A Photometric Approach to Digitizing Cultural Artifacts (bibtex)
by Tim Hawkins, Jonathan Cohen, Paul Debevec
Abstract:
In this paper we present a photometry-based approach to the digital documentation of cultural artifacts. Rather than representing an artifact as a geometric model with spatially varying reflectance properties, we instead propose directly representing the artifact in terms of its reflectance field - the manner in which it transforms light into images. The principal device employed in our technique is a computer-controlled lighting apparatus which quickly illuminates an artifact from an exhaustive set of incident illumination directions and a set of digital video cameras which record the artifact's appearance under these forms of illumination. From this database of recorded images, we compute linear combinations of the captured images to synthetically illuminate the object under arbitrary forms of complex incident illumination, correctly capturing the effects of specular reflection, subsurface scattering, self-shadowing, mutual illumination, and complex BRDF's often present in cultural artifacts. We also describe a computer application that allows users to realistically and interactively relight digitized artifacts.
Reference:
A Photometric Approach to Digitizing Cultural Artifacts (Tim Hawkins, Jonathan Cohen, Paul Debevec), In Proceedings of 2nd International Symposium on Virtual Reality, Archaeology and Cultural Heritage, 2001.
Bibtex Entry:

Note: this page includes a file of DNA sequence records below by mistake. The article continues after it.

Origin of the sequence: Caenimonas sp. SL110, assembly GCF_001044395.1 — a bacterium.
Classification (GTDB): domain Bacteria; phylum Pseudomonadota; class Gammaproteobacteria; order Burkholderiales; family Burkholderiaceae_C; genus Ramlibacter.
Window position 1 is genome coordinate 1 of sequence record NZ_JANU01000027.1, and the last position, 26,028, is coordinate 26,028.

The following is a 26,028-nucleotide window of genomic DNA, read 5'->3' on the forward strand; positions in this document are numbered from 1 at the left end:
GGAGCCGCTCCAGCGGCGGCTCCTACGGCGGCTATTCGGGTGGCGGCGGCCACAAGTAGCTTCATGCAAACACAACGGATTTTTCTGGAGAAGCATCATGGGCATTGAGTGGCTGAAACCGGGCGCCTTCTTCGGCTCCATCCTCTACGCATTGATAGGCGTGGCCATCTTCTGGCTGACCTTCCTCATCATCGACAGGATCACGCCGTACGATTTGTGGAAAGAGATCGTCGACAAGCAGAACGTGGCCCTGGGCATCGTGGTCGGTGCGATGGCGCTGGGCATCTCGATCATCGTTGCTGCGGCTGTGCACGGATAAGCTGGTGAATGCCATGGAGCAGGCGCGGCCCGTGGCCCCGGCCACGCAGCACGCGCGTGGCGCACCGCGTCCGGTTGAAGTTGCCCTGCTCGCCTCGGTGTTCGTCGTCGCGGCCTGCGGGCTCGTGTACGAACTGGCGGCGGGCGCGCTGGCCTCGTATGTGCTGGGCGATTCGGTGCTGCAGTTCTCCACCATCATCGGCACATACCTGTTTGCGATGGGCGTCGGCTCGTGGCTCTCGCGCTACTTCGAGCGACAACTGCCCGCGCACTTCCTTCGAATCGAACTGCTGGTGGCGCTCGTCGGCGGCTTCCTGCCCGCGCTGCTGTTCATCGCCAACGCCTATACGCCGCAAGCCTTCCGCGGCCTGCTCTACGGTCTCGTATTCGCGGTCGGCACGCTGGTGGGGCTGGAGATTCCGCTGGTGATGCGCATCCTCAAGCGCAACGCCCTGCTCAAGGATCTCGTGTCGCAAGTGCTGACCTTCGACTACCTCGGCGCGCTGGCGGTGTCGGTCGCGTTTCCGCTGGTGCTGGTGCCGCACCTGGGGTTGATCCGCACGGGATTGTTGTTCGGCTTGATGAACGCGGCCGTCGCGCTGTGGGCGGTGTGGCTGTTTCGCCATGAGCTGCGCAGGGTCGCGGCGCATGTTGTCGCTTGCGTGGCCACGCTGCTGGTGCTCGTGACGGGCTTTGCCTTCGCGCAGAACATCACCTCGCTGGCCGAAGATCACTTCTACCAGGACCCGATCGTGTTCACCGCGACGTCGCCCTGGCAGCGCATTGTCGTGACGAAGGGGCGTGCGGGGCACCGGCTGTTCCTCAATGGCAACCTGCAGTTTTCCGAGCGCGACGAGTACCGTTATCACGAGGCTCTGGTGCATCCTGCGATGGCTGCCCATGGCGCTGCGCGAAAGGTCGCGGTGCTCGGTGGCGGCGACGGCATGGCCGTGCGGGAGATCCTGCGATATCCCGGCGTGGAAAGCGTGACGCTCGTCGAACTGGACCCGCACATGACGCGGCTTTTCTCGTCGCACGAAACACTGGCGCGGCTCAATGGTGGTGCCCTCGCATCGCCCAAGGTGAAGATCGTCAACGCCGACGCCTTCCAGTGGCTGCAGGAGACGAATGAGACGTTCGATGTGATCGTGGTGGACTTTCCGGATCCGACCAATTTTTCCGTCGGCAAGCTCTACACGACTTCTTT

@inproceedings{hawkins_photometric_2001,
	address = {Glyfada, Greece},
	title = {A {Photometric} {Approach} to {Digitizing} {Cultural} {Artifacts}},
	url = {http://ict.usc.edu/pubs/A%20Photometric%20Approach%20to%20Digitizing%20Cultural%20Artifacts.pdf},
	abstract = {In this paper we present a photometry-based approach to the digital documentation of cultural artifacts. Rather than representing an artifact as a geometric model with spatially varying reflectance properties, we instead propose directly representing the artifact in terms of its reflectance field - the manner in which it transforms light into images. The principal device employed in our technique is a computer-controlled lighting apparatus which quickly illuminates an artifact from an exhaustive set of incident illumination directions and a set of digital video cameras which record the artifact's appearance under these forms of illumination. From this database of recorded images, we compute linear combinations of the captured images to synthetically illuminate the object under arbitrary forms of complex incident illumination, correctly capturing the effects of specular reflection, subsurface scattering, self-shadowing, mutual illumination, and complex BRDF's often present in cultural artifacts. We also describe a computer application that allows users to realistically and interactively relight digitized artifacts.},
	booktitle = {Proceedings of 2nd {International} {Symposium} on {Virtual} {Reality}, {Archaeology} and {Cultural} {Heritage}},
	author = {Hawkins, Tim and Cohen, Jonathan and Debevec, Paul},
	year = {2001},
	keywords = {Graphics}
}
Powered by bibtexbrowser